Submission to the Department of Education and Skills on School Uniforms and Other Costs by the National Parents Council post primary

Background
Most post primary schools in Ireland have a school uniform. A school uniform can play a crucial role in establishing and maintaining the school’s identity. It can contribute to setting an appropriate tone, instil pride, ensure all students feel welcome and protect children from external pressure to dress in a particular way. School uniform policy is decided by the Boards of Management in post primary schools.


While there is significant worth in having a school uniform, there can be a high cost associated with it. The National Parents Council post primary continues to witness parents under significant strain when dealing with school costs. In June 2013, the Tackling Back to School Costs, a Joint Committee on Education and Social Protection Report, said the price of textbooks, uniforms, voluntary contributions and other expenses place an unfair and prohibitive burden on parents.


Although the Department of Education and Skills encouraged all post primary schools to engage with parents and consult them in relation to school uniforms in 2013, the National Parents Council post primary hears from parents and parents associations around the country that this is not the case.


The National Parents Council post primary welcomes the commitment of the Department of Education and Skills to emphasize the cost reduction of school uniforms and other costs as outlined in the recently published Action Plan for Education. No child should be disadvantaged in his / her education because of their family’s financial situation.


Uniform Policy
Uniforms should be practical, comfortable and represent value for money for families. Consultation with parents in each post primary school regarding the uniform policy (or any other policy) is essential. The uniform policy should consider its appropriateness for students from minority ethnic backgrounds or different religions affiliations. The uniform policy should also consider transgender students and offer flexibility.

Cost reduction measures that should be considered are:

  • Reduction in number of uniform items that require the school crest
  • Plain coloured uniform or tracksuit items which can be bought from high street retailers
  • Separate school crests that can be either sewn or ironed on to generic uniforms
  • Accommodation of Pre-Worn Uniform sale or Swap Rail before summer holidays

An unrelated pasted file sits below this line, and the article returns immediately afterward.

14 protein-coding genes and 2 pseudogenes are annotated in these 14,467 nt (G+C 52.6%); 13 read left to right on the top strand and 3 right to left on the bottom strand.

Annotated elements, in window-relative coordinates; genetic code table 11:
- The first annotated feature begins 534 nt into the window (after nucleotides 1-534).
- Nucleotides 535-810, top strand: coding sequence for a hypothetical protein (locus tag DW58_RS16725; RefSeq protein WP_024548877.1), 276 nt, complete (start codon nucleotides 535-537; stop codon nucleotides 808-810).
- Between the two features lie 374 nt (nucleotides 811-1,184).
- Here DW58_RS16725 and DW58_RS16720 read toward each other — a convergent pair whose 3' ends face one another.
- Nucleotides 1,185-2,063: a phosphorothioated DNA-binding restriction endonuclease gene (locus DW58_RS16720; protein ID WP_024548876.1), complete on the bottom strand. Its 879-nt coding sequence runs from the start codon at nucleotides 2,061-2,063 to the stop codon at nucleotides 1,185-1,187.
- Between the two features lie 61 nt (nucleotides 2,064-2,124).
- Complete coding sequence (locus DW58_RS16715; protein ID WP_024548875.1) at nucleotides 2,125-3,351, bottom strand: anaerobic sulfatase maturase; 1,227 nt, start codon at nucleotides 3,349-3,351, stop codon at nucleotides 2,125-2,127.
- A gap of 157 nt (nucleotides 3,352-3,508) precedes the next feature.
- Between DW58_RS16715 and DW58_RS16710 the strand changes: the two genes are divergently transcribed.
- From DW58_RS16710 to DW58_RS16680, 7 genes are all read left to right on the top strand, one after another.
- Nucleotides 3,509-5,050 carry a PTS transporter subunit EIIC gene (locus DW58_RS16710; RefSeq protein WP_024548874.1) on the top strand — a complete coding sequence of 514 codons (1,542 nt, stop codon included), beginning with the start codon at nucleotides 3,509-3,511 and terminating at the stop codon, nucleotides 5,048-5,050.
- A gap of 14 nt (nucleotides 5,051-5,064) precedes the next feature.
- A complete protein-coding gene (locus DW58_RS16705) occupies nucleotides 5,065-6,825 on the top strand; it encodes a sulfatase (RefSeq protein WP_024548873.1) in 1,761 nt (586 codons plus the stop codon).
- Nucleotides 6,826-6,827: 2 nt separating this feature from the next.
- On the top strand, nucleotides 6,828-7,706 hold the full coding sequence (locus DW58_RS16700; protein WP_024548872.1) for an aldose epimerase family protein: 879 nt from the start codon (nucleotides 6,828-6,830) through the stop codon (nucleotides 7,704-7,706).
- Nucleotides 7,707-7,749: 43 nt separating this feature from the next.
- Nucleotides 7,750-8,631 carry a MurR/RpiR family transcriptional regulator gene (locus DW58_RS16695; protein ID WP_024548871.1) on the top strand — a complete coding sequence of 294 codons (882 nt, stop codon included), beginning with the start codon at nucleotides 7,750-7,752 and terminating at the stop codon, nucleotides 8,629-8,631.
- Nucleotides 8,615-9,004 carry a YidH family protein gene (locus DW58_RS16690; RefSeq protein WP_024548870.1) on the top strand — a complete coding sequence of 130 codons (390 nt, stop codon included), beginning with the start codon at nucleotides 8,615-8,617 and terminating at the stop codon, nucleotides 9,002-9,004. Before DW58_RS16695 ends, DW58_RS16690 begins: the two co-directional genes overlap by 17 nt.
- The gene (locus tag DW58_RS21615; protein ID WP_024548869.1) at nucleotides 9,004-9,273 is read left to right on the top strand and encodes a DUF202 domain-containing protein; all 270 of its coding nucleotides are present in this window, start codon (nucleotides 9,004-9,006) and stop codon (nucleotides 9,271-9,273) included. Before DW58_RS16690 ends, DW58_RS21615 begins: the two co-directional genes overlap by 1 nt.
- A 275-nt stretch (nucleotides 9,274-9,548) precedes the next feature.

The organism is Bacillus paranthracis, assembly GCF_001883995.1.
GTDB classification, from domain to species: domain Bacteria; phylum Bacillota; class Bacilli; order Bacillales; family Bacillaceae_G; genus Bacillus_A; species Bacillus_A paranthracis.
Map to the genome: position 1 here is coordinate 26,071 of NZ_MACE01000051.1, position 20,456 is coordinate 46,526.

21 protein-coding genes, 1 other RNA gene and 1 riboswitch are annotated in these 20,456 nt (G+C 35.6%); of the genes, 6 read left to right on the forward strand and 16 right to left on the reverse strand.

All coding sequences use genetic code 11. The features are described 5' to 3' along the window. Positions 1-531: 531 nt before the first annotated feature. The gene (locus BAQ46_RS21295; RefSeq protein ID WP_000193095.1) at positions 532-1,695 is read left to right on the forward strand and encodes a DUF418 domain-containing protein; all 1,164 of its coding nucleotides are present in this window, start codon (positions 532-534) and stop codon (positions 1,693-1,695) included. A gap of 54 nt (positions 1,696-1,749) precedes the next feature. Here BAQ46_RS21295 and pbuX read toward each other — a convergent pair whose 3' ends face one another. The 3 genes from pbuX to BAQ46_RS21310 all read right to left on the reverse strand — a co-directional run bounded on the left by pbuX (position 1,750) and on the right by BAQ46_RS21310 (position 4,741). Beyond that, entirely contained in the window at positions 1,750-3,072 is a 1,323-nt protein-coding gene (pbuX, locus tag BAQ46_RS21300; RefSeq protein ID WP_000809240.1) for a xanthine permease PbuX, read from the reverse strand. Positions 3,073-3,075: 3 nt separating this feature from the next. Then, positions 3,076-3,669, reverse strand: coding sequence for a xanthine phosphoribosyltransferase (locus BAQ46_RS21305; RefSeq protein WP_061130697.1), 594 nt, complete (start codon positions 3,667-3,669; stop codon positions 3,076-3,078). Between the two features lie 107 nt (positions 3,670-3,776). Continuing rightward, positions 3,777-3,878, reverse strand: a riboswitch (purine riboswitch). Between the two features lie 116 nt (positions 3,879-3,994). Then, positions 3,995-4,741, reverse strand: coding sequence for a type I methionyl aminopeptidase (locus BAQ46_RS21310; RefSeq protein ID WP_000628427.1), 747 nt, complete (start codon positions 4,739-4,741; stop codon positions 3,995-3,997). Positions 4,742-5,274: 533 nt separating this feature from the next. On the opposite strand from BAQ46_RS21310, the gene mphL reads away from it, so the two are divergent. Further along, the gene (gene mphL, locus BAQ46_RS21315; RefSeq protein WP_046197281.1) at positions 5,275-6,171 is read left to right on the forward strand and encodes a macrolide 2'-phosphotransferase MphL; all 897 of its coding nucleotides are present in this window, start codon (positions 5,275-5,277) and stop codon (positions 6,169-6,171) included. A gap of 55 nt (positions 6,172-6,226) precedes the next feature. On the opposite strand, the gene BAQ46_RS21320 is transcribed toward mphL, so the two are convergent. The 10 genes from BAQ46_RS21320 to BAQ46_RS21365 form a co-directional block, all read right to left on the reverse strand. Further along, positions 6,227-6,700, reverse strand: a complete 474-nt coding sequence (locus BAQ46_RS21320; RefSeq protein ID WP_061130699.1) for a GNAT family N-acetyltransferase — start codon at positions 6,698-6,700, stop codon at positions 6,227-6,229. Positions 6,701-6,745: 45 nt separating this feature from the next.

• Possibility of having a stock of communal blazers that the school can hire out to students for specific functions such as school concerts, ceremonies etc. 
  • Review cost of uniform in consultation with parents annually
  • Schools with be-spoke uniforms to shop around and ensure competitive pricing and value for money. Competitive tendering and bulk purchase by schools might be considered as well.
  • Sufficient time should be provided by schools to parents in relation to changes to their Uniform Policy

All schools should be allowed to have a choice around their uniform however parents must be consulted as they are the ones who bear the cost of the uniform. The current Back to School Clothing and Footwear allowance rate of €200 per student (age 12 – 22) per school year helps some parents, but is not open to all. It also does not reflect the actual cost of the uniforms for the year. Also the Child Benefit of €140 per month ends once a student is 18 years of age, which is not commensurate with the time spent in full-time education in post primary schools (Transition Year, late enrolment into primary school etc.). A child can be 19, nearly 20 when they leave school.


Other Costs
Parents of students in post primary schools are required to cover many costs every year. The cost of first year in secondary school is estimated at €735 per student in average. This includes:

  • Voluntary contributions
  • School Books & Workbooks
  • iPads and e-Books
  • School footwear
  • School gym wear / sportswear
  • Sports equipment
  • Transition Year costs
  • Charges for Curricular ad Extra-Curricular activities
  • School bags & equipment

While the cost of uniforms is being emphasized in many cases, other costs that parents bear throughout the school year in post primary schools are significant. There are very little supports available to low income families in respect of these additional costs and although some of them are presented as voluntary, non-payment often leads to exclusion of students which could be seen as discriminatory.


The National Parents Council post primary fully supports all measures that will lead to reduction of the above costs to parents. We strongly believe that all post primary school parents should be consulted regarding school costs in order to ensure parents can meet these costs. Extra support may be needed for parents who cannot meet these costs in order to ensure that no student is left behind.


On behalf of the National Parents Council post primary, thank you for giving us the opportunity to make a submission and represent parents’ views on the very high cost of schooling.